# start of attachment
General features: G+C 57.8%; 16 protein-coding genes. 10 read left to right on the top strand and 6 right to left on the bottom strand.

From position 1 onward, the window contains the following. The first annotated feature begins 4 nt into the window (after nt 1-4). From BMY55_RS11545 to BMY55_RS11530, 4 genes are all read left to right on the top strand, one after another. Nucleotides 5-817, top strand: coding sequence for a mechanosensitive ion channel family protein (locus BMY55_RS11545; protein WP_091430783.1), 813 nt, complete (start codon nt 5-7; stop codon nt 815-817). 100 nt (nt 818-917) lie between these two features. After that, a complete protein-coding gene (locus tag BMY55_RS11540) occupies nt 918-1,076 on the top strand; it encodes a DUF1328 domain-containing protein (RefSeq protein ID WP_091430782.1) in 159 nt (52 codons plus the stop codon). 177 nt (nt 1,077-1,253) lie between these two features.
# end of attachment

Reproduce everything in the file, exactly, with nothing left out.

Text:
General features: G+C 57.8%; 16 protein-coding genes. 10 read left to right on the top strand and 6 right to left on the bottom strand.

From position 1 onward, the window contains the following. The first annotated feature begins 4 nt into the window (after nt 1-4). From BMY55_RS11545 to BMY55_RS11530, 4 genes are all read left to right on the top strand, one after another. Nucleotides 5-817, top strand: coding sequence for a mechanosensitive ion channel family protein (locus BMY55_RS11545; protein WP_091430783.1), 813 nt, complete (start codon nt 5-7; stop codon nt 815-817). 100 nt (nt 818-917) lie between these two features. After that, a complete protein-coding gene (locus tag BMY55_RS11540) occupies nt 918-1,076 on the top strand; it encodes a DUF1328 domain-containing protein (RefSeq protein ID WP_091430782.1) in 159 nt (52 codons plus the stop codon). 177 nt (nt 1,077-1,253) lie between these two features.